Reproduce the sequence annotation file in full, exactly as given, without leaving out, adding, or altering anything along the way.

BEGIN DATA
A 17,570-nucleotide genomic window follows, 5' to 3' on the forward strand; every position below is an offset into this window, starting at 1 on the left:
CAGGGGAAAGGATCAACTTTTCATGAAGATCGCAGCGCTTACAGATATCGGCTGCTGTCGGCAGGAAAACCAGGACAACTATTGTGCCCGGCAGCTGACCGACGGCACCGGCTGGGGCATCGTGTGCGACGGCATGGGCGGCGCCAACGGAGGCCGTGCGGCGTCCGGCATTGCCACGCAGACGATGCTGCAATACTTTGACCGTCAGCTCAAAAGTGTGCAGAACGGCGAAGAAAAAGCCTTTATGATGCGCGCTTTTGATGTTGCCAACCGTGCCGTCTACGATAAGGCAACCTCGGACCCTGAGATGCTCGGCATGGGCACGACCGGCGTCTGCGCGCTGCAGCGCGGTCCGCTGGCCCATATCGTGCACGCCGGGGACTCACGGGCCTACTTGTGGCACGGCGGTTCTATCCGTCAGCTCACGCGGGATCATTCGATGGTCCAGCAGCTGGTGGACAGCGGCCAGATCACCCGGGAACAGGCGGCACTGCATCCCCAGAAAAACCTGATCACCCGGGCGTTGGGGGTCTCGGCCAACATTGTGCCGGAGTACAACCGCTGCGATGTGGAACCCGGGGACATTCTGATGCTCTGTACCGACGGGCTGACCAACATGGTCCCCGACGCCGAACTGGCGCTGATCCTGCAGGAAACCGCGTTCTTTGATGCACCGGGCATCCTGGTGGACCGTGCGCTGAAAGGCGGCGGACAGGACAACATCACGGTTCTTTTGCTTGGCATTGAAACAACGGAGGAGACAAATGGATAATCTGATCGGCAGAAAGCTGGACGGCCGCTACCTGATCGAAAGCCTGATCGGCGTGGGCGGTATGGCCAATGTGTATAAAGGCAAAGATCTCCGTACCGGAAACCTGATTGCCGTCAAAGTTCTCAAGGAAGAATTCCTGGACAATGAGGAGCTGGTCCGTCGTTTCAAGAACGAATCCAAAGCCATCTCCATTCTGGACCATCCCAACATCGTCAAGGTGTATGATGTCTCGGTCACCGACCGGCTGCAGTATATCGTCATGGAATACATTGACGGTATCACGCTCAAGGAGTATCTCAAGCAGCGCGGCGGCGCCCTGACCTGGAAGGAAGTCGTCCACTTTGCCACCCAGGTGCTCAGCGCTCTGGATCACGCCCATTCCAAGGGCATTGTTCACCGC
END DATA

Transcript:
A 17,570-nucleotide genomic window follows, 5' to 3' on the forward strand; every position below is an offset into this window, starting at 1 on the left:
CAGGGGAAAGGATCAACTTTTCATGAAGATCGCAGCGCTTACAGATATCGGCTGCTGTCGGCAGGAAAACCAGGACAACTATTGTGCCCGGCAGCTGACCGACGGCACCGGCTGGGGCATCGTGTGCGACGGCATGGGCGGCGCCAACGGAGGCCGTGCGGCGTCCGGCATTGCCACGCAGACGATGCTGCAATACTTTGACCGTCAGCTCAAAAGTGTGCAGAACGGCGAAGAAAAAGCCTTTATGATGCGCGCTTTTGATGTTGCCAACCGTGCCGTCTACGATAAGGCAACCTCGGACCCTGAGATGCTCGGCATGGGCACGACCGGCGTCTGCGCGCTGCAGCGCGGTCCGCTGGCCCATATCGTGCACGCCGGGGACTCACGGGCCTACTTGTGGCACGGCGGTTCTATCCGTCAGCTCACGCGGGATCATTCGATGGTCCAGCAGCTGGTGGACAGCGGCCAGATCACCCGGGAACAGGCGGCACTGCATCCCCAGAAAAACCTGATCACCCGGGCGTTGGGGGTCTCGGCCAACATTGTGCCGGAGTACAACCGCTGCGATGTGGAACCCGGGGACATTCTGATGCTCTGTACCGACGGGCTGACCAACATGGTCCCCGACGCCGAACTGGCGCTGATCCTGCAGGAAACCGCGTTCTTTGATGCACCGGGCATCCTGGTGGACCGTGCGCTGAAAGGCGGCGGACAGGACAACATCACGGTTCTTTTGCTTGGCATTGAAACAACGGAGGAGACAAATGGATAATCTGATCGGCAGAAAGCTGGACGGCCGCTACCTGATCGAAAGCCTGATCGGCGTGGGCGGTATGGCCAATGTGTATAAAGGCAAAGATCTCCGTACCGGAAACCTGATTGCCGTCAAAGTTCTCAAGGAAGAATTCCTGGACAATGAGGAGCTGGTCCGTCGTTTCAAGAACGAATCCAAAGCCATCTCCATTCTGGACCATCCCAACATCGTCAAGGTGTATGATGTCTCGGTCACCGACCGGCTGCAGTATATCGTCATGGAATACATTGACGGTATCACGCTCAAGGAGTATCTCAAGCAGCGCGGCGGCGCCCTGACCTGGAAGGAAGTCGTCCACTTTGCCACCCAGGTGCTCAGCGCTCTGGATCACGCCCATTCCAAGGGCATTGTTCACCGC